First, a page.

For years, Robert Clemett has claimed he had what everyone dreams of – a winning lottery ticket for $3.
But on Wednesday, the NSW Supreme Court found that, in all likelihood, he just hoped it to be so.
Mr Clemett took NSW Lotteries to court, claiming he bought an Oz Lotto ticket in September 1997 at Greenfield Park Newsagency in Sydney’s west.
However, his claim was never made public until after 2001 when the Nine Network broadcast a story on A Current Affair about unclaimed lottery prizes.
It was then that Mr Clemett wrote to the lottery company saying he had the winning ticket.
He was one of about 50 people to have contacted NSW Lotteries with such a claim or inquiry over the winning ticket.
But he was the only one to have taken the issue to court, seeking the sum of almost $3.35 million.
Mr Clemett argued he had lost the ticket in 2000 when he moved house.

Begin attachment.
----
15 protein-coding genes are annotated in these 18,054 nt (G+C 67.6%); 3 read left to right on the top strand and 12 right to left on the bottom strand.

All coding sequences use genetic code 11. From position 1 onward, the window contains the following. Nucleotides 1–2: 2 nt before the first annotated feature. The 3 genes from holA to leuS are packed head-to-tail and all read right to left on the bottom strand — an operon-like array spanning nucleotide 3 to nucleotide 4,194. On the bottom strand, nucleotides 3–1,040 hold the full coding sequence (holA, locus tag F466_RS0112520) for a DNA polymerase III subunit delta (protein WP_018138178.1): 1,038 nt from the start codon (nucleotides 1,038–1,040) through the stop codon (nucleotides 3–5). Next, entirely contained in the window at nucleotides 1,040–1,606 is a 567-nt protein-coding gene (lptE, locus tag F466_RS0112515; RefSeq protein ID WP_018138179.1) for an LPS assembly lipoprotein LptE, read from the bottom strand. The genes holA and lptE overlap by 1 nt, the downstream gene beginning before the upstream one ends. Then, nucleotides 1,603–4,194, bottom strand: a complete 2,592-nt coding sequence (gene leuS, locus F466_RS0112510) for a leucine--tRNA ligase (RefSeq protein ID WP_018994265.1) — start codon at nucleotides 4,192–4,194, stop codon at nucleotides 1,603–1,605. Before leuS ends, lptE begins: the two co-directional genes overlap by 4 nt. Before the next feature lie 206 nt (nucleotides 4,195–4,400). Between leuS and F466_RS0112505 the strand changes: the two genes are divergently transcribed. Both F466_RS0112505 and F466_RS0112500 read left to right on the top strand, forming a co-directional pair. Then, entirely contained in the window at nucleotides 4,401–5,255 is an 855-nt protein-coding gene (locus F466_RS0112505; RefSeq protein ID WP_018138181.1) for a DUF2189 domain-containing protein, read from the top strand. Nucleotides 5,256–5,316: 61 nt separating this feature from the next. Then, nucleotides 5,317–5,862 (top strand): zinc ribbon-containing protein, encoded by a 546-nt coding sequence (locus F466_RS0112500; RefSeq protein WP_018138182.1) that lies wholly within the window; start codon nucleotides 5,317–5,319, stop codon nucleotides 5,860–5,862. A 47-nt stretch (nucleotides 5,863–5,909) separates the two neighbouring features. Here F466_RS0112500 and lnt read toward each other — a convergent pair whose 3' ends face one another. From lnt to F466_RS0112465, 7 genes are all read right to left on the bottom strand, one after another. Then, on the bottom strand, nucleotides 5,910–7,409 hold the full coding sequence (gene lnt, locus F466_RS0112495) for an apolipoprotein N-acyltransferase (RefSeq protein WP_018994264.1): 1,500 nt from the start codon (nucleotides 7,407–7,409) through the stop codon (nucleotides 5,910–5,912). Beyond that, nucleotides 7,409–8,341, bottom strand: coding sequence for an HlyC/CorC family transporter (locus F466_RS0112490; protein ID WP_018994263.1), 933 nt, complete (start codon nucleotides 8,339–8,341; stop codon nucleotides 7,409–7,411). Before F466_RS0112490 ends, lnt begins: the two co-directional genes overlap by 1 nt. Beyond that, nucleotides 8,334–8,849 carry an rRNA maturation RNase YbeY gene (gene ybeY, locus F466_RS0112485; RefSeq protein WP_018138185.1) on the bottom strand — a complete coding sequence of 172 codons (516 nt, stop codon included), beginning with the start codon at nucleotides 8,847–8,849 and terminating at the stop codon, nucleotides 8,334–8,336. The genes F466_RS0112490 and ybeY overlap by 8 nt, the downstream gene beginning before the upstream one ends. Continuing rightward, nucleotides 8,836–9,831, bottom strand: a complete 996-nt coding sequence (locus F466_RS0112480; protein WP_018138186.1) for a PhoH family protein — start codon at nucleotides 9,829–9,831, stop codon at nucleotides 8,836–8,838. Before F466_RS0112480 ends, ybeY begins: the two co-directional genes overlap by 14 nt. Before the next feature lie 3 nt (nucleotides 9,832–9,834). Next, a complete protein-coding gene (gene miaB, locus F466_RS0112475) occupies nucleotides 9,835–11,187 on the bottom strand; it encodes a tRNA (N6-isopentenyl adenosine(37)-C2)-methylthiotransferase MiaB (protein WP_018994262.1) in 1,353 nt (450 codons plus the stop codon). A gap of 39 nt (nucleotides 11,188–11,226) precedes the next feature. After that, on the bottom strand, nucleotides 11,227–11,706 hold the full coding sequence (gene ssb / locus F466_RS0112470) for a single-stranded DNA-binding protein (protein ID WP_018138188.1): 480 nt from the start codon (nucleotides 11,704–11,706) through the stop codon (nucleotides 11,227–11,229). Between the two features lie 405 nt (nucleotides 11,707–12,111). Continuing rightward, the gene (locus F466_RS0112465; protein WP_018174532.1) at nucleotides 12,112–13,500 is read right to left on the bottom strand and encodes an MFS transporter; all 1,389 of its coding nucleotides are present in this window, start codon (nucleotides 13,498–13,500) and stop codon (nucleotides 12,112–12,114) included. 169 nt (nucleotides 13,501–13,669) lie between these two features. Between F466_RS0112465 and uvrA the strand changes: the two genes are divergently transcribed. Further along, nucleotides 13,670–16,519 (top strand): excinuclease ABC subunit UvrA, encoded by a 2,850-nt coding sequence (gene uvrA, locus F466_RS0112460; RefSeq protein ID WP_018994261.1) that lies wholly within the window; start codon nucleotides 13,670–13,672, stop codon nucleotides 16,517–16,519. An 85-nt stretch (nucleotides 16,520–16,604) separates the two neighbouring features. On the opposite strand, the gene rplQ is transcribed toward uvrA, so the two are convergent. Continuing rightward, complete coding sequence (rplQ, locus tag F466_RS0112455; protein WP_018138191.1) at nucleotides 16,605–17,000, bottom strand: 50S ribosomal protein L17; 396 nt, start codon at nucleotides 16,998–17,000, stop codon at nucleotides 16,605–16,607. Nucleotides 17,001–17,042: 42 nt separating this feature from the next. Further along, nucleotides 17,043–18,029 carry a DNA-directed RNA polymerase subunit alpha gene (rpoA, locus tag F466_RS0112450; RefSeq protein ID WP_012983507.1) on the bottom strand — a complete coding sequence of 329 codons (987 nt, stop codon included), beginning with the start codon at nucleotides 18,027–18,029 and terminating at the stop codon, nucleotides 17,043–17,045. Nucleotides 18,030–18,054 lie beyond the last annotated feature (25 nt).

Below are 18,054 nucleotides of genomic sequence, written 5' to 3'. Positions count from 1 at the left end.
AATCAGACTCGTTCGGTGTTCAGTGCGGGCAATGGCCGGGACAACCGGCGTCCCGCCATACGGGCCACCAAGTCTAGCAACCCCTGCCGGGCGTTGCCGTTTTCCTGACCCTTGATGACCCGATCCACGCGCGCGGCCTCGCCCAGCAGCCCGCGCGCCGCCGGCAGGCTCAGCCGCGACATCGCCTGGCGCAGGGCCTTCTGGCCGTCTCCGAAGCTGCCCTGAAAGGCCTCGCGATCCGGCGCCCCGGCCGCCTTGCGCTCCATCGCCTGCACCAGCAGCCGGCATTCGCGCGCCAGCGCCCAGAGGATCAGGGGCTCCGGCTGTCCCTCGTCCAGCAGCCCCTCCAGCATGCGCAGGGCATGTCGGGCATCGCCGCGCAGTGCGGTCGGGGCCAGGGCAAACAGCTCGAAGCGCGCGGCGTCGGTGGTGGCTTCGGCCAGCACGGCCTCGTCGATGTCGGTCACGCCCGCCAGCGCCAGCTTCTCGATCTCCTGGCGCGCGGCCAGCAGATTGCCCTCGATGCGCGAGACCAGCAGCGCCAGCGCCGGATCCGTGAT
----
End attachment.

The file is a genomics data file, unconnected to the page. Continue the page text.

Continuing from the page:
Justice Lucy McCallum dismissed his claim on Wednesday.
She said Mr Clemett had not established on the balance of probabilities that he completed and entered an entry form for the draw which contained the six winning numbers.
It was unlikely, she found, that Mr Clemett could recall the exact composition of the six numbers after the lapse of almost four years, with nothing to prompt his memory.
However, she said that she did not discount the possibility Mr Clemett now genuinely believed he had the multimillion dollar ticket.
“He appears to have persuaded himself over a period of years that he is the rightful claimant to the unpaid prize from Oz Lotto,” Judge McCallum said.
“In my assessment, his fixation on that as an immutable fact has prompted him over the years to bend all of the surrounding evidence to meet it.”
Judge McCallum said she was not persuaded by his evidence that he submitted a winning entry or that he has any entitlement to the prize claimed.
The matter was dismissed, with Mr Clemett ordered to pay NSW Lotteries costs.